Veteran Labour and SNP politician says Corbyn does not represent a hope for socialism within the Union
INDEPENDENCE CAMPAIGNER Jim Sillars has said that Jeremy Corbyn’s campaign is a “cry for help” from the English working class that does not offer a realisable alternative to the political status quo.
In an interview with CommonSpace, Sillars said that Corbyn’s campaign for Labour leadership was merely a symptom of Labour’s decline and that “geo-political realities” of the UK state, including fiancialisation and the UK’s shrinking international influence should focus Scots minds on independence.
Corbyn’s leftist campaign to lead the UK Labour party has stunned commentators and the party leadership. His campaign rallies have attracted thousands of supporters all over the UK, including rallies of hundreds in Glasgow and Dundee.
Asked whether he thought Corbyn’s politics represented “sensible socialism” – a pragmatic form of modern socialist politics that Sillars advocates in his book ‘In Place of Fear II: A Socialist Programme for an Independent Scotland’ – Sillars said: “No. I think Jeremy Corbyn is the symptom of the malaise inside the British Labour party.
“It’s been furrowed to Blairism for so long that lots of the party members are in utter despair,” he added.
Sillars also said that he wasn’t convinced Corbyn had really developed an alternative politics within the Labour party.
“I’m not sure whether a really coherent Corbyn economic policy has emerged as distinct from Corbyn’s attack upon austerity and the drift to the right that the Labour party is engaged in,” he said.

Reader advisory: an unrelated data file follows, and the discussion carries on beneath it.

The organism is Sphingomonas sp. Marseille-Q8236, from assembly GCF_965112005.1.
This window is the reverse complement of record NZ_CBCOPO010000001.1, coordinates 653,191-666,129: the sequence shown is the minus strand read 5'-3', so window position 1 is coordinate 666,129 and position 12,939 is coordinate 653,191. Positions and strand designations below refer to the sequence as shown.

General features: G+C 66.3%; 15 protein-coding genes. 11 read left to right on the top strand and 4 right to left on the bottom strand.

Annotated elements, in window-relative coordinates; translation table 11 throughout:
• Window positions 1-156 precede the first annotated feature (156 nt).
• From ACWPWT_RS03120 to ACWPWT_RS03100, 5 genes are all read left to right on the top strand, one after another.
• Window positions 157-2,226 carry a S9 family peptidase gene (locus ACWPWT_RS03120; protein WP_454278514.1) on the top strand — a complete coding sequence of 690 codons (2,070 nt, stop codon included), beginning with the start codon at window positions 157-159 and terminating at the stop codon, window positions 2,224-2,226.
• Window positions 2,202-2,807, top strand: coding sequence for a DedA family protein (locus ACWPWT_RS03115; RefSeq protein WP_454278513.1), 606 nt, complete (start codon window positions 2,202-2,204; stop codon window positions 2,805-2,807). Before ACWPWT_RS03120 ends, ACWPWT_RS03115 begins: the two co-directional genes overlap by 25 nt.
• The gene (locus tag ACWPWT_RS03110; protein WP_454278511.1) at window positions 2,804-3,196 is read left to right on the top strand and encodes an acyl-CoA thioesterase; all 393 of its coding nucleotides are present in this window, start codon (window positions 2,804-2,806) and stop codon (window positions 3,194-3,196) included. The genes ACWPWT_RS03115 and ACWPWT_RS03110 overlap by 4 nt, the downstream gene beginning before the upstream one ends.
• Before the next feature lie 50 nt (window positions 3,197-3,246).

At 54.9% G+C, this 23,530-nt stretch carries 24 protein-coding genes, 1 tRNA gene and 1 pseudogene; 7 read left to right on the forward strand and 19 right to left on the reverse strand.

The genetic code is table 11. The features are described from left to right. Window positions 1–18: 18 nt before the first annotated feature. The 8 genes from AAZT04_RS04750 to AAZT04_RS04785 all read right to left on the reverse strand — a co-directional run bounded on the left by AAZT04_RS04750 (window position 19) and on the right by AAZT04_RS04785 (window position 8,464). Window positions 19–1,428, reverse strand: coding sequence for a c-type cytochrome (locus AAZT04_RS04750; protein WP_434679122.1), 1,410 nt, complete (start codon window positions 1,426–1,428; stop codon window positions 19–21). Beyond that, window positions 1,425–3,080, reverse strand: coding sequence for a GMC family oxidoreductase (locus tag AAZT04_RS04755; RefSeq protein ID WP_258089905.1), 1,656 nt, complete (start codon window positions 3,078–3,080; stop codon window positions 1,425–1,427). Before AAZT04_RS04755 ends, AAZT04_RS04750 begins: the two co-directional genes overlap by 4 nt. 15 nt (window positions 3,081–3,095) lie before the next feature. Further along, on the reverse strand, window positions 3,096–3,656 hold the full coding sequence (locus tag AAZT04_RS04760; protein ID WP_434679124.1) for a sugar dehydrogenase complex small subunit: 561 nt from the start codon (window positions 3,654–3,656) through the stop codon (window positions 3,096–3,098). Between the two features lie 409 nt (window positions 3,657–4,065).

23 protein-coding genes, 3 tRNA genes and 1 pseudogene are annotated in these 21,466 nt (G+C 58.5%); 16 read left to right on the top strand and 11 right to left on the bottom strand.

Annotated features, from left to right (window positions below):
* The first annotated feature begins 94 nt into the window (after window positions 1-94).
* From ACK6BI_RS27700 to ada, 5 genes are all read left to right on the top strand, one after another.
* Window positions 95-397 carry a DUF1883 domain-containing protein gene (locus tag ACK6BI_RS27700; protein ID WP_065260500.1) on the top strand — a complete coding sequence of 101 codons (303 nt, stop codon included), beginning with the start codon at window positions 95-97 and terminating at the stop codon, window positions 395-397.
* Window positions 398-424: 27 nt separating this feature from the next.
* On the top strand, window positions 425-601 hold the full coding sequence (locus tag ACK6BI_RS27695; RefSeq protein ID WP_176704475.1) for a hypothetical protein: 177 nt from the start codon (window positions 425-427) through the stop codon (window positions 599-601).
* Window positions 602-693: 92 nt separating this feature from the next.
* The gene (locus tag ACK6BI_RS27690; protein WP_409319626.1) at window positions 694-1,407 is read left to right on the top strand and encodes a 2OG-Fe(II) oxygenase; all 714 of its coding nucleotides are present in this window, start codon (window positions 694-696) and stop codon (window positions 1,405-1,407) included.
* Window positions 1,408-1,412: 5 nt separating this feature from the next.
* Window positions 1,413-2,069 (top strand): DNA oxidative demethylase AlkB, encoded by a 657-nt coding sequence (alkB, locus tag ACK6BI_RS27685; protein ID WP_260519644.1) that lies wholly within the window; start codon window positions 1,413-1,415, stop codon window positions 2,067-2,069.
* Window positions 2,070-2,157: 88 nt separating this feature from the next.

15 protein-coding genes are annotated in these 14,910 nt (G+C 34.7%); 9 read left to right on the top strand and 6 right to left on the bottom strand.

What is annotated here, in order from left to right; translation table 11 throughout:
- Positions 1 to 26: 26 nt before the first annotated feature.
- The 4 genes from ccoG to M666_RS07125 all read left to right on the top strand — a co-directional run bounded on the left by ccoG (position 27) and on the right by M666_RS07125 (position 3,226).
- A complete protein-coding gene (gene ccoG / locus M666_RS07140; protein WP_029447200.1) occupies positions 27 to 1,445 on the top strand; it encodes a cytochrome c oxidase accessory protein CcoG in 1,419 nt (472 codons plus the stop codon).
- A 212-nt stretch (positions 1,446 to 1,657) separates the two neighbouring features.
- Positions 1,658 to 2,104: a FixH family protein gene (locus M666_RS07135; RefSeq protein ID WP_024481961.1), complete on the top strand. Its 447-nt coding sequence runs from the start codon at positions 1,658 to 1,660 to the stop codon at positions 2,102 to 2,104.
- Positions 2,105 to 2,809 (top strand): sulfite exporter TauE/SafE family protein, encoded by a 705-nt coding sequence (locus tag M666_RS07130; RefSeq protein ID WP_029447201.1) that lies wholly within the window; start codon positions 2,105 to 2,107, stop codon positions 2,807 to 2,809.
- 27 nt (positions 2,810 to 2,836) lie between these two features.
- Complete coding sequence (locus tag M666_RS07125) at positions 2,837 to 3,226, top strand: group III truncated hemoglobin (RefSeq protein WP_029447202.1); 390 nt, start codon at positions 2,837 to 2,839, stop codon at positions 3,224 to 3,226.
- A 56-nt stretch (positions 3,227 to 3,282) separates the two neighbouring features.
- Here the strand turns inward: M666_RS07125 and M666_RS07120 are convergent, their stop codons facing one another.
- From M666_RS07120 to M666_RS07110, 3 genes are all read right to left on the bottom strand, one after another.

On constitutional matters, Sillars said Corbyn and Labour are badly out of touch with the Scottish population.
“I don’t think I’m wrong in saying Jeremy Corbyn is opposed to Scottish independence, which isn’t any surprise, but also opposed to any additional significant powers to the Scottish parliament and I think that puts him out of sync with the Scottish population. If the Labour party in Scotland continues to go down that line then I think it would find itself in difficulty.”
“The fundamental problem with the Labour party in Scotland is that it has been fundamentally intellectually bankrupt for many, many years,” he added.
When asked by The Herald last month if he was a Unionist, Corbyn said: “No. I would describe myself as a socialist. I would prefer the UK to stay together, yes, but I recognise the right of people to take the decision on their own autonomy and independence.”
Jim Sillars’ latest book ‘In Place of Failure:Making is Yes next time…Soon’ will be published on 18 September by Vagabond Voices.
Picture courtesy of Chris Beckett